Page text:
Opinion: Opposing a gas tax hike in New Hampshire

As sure as the arrival of spring after a long winter, the New Hampshire legislature is once again debating an increase in the state’s Gas Tax. Each year, our friends on the political left in the State House and the State Senate explain the need for “additional revenue” (liberal code for more taxes and higher fees) through a hike in the Gas Tax to maintain our infrastructure. Typically, cooler heads prevail and the New Hampshire taxpayer is spared yet another plea to take more of their hard-earned money. However, this year the situation is much different due to the fact that the individual currently occupying Concord’s corner office, Governor Maggie Hassan, has embraced the notion of raising the Gas Tax, much to the chagrin of New Hampshire families.

An increase in the Gas Tax, currently known as Senate Bill 367, proposes to increase the tax Granite Staters pay for fuel to 22.2 cents per gallon – that’s a 23% increase that New Hampshire families would feel as early as July 1, 2014.

Like years prior, proponents of raising the Gas Tax have cited the need for “more revenue” in order to maintain our current highway system. They also stress that the increase would be “minimal” for New Hampshire consumers.

The organization I represent, Citizens for a Strong New Hampshire, as well as many others, have strongly opposed Senate Bill 367 from its inception. While we certainly support maintaining our state’s roads and bridges, we recognize that the impact Granite Staters will feel from the passage of this bill isn’t as minimal as its supporters claim. Let me explain.

For example, Senator Jim Rausch of Derry has repeated several times in his testimony to committees in both the State Senate and the State House that a driver who travels 10,000 miles a year in a vehicle that gets 25 miles per gallon would only see an increase of $16 per year. However, even just the assumption that the average driver only drives 10,000 miles is completely unrealistic. In fact, this number is especially improbable for commuters who live in Senator Rausch’s own district, as many of them commute to Massachusetts for work at least five days a week.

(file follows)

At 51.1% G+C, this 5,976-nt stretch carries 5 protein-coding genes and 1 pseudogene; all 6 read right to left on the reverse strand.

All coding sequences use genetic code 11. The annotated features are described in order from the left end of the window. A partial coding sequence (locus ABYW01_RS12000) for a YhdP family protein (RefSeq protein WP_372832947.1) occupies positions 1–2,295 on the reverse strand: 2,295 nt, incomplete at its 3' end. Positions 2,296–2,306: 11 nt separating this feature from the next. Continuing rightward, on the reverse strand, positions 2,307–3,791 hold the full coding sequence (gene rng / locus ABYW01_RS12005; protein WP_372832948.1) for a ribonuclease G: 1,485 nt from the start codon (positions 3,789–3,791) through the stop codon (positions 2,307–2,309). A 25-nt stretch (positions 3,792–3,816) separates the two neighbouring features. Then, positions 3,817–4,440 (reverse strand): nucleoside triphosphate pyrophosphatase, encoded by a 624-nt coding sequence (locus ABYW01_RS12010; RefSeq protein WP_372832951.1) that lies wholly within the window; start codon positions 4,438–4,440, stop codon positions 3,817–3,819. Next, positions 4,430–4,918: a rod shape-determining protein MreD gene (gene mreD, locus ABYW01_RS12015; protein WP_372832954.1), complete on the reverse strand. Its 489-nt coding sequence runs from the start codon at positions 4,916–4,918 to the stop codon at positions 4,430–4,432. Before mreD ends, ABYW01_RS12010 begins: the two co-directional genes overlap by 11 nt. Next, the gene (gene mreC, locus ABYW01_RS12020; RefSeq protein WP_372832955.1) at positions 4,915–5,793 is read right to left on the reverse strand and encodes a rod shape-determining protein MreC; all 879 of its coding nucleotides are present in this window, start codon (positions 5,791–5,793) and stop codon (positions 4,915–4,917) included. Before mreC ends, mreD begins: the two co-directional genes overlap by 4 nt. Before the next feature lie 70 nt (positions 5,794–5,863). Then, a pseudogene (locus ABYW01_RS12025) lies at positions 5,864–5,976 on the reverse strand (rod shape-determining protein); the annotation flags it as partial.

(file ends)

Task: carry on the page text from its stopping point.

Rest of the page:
Let’s dive into Senator Rausch’s numbers even further. Saying an individual drives 10,000 miles a year would actually mean that he or she would only drive 27 miles a day or 192 miles per week. Honestly, I can’t remember the last time I only drove 192 miles in a week and I’m not alone. The Federal Highway Safety Administration actually estimates that the average driver between the ages of 20 and 54 is more likely to drive 13,000 to 15,000 miles annually, consuming between 520 and 600 gallons of gasoline per year. With that more realistic estimate, if Senate Bill 367 passes, these consumers would pay between $114 and $132 in Gas Taxes annually. Remember, that’s just a home with a single driver. This number would have to be doubled for households who have two drivers and tripled (or more) for those with children at driving age. In those homes, that’s a hefty tax burden.

Let’s have an even deeper discussion about the direct impact a consumer will feel at their local gas station. While daunting, the figures above still doesn’t accurately portray the impact Granite State families will feel from a hike in the Gas Tax. To get the full scope, we must consider the impact the tax increase will have on businesses that utilize commercial vehicles. That includes everything from food delivery vans to your neighborhood snowplow trucks.

As you would expect, a driver in the trucking industry travels significantly more than 15,000 miles per year and gets considerably less than 25 miles per gallon. That means that increasing the Gas Tax will have even a much higher, but numerically incalculable, impact on every business’ bottom-line. Thus, it certainly doesn’t take an economics professor to recognize that in addition to the direct cost consumers would have to pay for their own fuel consumption, Granite State families will also have to foot the bill for the increased cost passed onto them through higher prices for goods and services.